In the last two weeks, I wrote two articles about the blockchain, the underlying technology of cryptocurrency, and illustrated how its functionality is lacking, especially if the desired outcome is the wide adoption of blockchain in all aspects of life.

This week we can finally get to the topic of non-fungible tokens.

With the hype around NFTs exploding in the last half of 2021 and into 2022, it’s important to dive into the actual functionality surrounding it before we can dive into the cancerous cesspool that makes up its community of supporters because the claimed functionality is often hard to decipher from the actual functionality.

When first explained, NFTs seem like a couple things that they really are not. 

One, no one else can own that piece of digital media anymore, two, the purchased item is the original media just transferred over to you, and three, the digital media is stored on the blockchain.

To illustrate why the first one isn’t really true, I want you to think of the Creightonian newspaper you are holding in your hand, and if you’re reading this online, then imagine your weekly, local newspaper. There is a limited number of that newspaper in existence, but the one in your hands is entirely unique.

If you were to trade that newspaper for a different copy, you would have received a different item back even though the content is all the same.

From this, NFTs are the attempt to assign a uniqueness to a digital object in the same way that your copy of the newspaper is strictly unique through the usage of the blockchain its stored on.

This means that you can’t be sued for right-clicking and saving someone’s NFT profile picture because they don’t own the digital art over all mediums just like how the French government doesn’t own every picture taken of the Mona Lisa.

The second isn’t true because of how NFTs actually work, and to explain this, we have to get a bit technical.

Starting with Ethereum, blocks put on the chain no longer had to be just made up of transactions. Instead, you could put small programs into a token, allowing for what are called “smart contracts,” that are then added to the chain.

When it comes to the standard, static images that come to mind when you think of NFTs, images like those horrendous cartoon monkeys, these are oftentimes connected to the tokens through a simple URL to the location of an image. 

As a result, there is no guarantee that the image you bought as an NFT is actually the original; instead, it could be a copy that someone assigned a static URL to. It also doesn’t guarantee that what you bought was the photo in the link; it could just be the token and its corresponding link.

This revelation leads us to the third assumption made about NFTs, which is that NFTs are stored on the blockchain.

While it is true that some NFTs are stored there, most of the popular ones are either stored using an HTTP or IPFS protocol.

The former is how the vast majority of websites communicate data amongst themselves. Without getting too technical, websites are hypertext files stored on servers, and computers use HTTP to access those files. As a result, as long as those servers are up, then you can use HTTP to access your photo via the URL in your token.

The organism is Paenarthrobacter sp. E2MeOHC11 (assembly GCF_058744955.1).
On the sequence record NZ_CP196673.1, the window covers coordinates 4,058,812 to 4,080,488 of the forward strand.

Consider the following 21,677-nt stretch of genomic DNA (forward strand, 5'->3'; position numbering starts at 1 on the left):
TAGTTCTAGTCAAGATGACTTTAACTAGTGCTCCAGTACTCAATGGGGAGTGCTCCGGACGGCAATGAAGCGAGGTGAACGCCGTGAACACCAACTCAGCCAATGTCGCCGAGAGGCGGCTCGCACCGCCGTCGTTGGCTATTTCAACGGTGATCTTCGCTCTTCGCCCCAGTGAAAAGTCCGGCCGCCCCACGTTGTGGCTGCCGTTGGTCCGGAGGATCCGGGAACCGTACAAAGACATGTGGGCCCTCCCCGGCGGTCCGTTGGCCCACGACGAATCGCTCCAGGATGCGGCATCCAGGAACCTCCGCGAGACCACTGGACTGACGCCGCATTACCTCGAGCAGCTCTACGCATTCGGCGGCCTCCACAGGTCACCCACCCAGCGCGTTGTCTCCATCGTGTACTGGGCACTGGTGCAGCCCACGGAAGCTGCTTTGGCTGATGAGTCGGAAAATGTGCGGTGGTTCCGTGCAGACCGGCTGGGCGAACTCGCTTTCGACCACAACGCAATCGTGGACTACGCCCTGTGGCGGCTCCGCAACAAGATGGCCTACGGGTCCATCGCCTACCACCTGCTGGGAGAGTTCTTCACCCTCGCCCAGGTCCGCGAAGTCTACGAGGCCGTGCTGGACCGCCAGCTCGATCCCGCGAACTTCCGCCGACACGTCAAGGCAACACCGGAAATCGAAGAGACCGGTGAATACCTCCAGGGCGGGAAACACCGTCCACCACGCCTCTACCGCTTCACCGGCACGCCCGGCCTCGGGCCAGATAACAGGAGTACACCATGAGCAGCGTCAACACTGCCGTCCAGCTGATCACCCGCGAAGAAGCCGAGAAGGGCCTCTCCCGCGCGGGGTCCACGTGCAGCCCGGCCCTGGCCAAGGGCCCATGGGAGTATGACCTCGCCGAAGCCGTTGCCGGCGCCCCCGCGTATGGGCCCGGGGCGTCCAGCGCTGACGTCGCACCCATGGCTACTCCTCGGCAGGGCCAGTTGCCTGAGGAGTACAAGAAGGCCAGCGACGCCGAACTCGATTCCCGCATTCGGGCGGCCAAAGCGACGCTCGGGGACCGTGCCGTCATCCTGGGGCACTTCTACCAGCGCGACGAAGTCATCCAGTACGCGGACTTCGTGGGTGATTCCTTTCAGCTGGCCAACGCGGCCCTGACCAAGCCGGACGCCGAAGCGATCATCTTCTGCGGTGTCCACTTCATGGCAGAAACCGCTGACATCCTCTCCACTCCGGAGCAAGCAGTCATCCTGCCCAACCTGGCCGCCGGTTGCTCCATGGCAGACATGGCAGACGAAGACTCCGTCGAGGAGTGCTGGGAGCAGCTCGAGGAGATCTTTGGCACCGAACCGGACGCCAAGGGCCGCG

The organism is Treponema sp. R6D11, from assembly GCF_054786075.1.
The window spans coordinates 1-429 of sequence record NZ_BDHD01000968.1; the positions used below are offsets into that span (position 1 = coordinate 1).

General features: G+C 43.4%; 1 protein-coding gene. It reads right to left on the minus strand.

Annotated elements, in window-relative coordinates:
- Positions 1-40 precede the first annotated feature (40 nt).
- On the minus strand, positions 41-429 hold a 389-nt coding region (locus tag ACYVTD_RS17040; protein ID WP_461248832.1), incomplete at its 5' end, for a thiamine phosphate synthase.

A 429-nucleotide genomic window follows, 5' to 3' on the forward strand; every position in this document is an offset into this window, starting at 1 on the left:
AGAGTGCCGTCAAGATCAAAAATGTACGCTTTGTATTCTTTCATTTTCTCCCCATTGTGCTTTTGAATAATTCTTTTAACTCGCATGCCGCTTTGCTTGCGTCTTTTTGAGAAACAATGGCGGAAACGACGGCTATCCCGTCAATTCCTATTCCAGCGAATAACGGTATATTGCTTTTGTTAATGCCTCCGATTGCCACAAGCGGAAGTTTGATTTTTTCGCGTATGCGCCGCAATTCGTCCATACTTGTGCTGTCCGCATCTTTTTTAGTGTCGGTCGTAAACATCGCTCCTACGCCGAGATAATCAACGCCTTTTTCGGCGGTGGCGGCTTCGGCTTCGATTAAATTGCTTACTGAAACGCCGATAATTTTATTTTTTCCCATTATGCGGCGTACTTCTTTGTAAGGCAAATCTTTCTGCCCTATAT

However, because what you bought isn’t on the blockchain, you are entirely dependent on the server storing the image’s hypertext file staying online. The moment it’s turned off is the moment you no longer have access to your NFT, making ownership dubious at best.

IPFS allows for storage to exist on a network, so as long as one server in the network is still online, then your link won’t rot. This doesn’t solve one of the underlying issues though because anyone with access to the server could simply change the file name and suddenly you own a token that links you to a completely different image than at the time of transaction.

Altogether, this points to a multitude of problems that render the niche quirks of NFTs to a mere fantasy and highlight one of the glaring issues with not only NFTs but also the blockchain.

As mentioned earlier, NFTs are an attempt to replicate the scarcity of real-world objects like the finite number of copies of the Creightonian newspaper, yet what you’re buying as an NFT is really just the token, not the digital media itself.

In other words, it’s as if you bought the permission to read the newspaper, not the newspaper itself, and that right can be rescinded by anyone with access to the newspaper’s location.

Following from this, because there is no connection between the token and the image, you won’t be notified that your URL has now become a dead link or that your image has changed. 

The relationships between the token and the image that you think isn’t important and the ownership you think you have are really just shams that can be used to trick you.

But why would an honest creator of a piece of digital media or art try to scam me?

 Well, how do you know you’re being sold the original creator’s work?

Because of the nature of how blockchains are set up, there aren’t any mechanisms that can stop bad data from being posted to the chain so long as the data doesn’t contradict previous blocks. As a result, the beginning of the NFT craze in the summer of 2021 saw the selling of many artists’ digital work not by the creator but by actual thieves, but there was no system in place to stop it.

It is here that we run into two of the biggest failures of the blockchain. It incentivizes fraud, and the only way to fix it is to bring in the one thing cryptocurrency enthusiasts claimed they could do without, regulation. 

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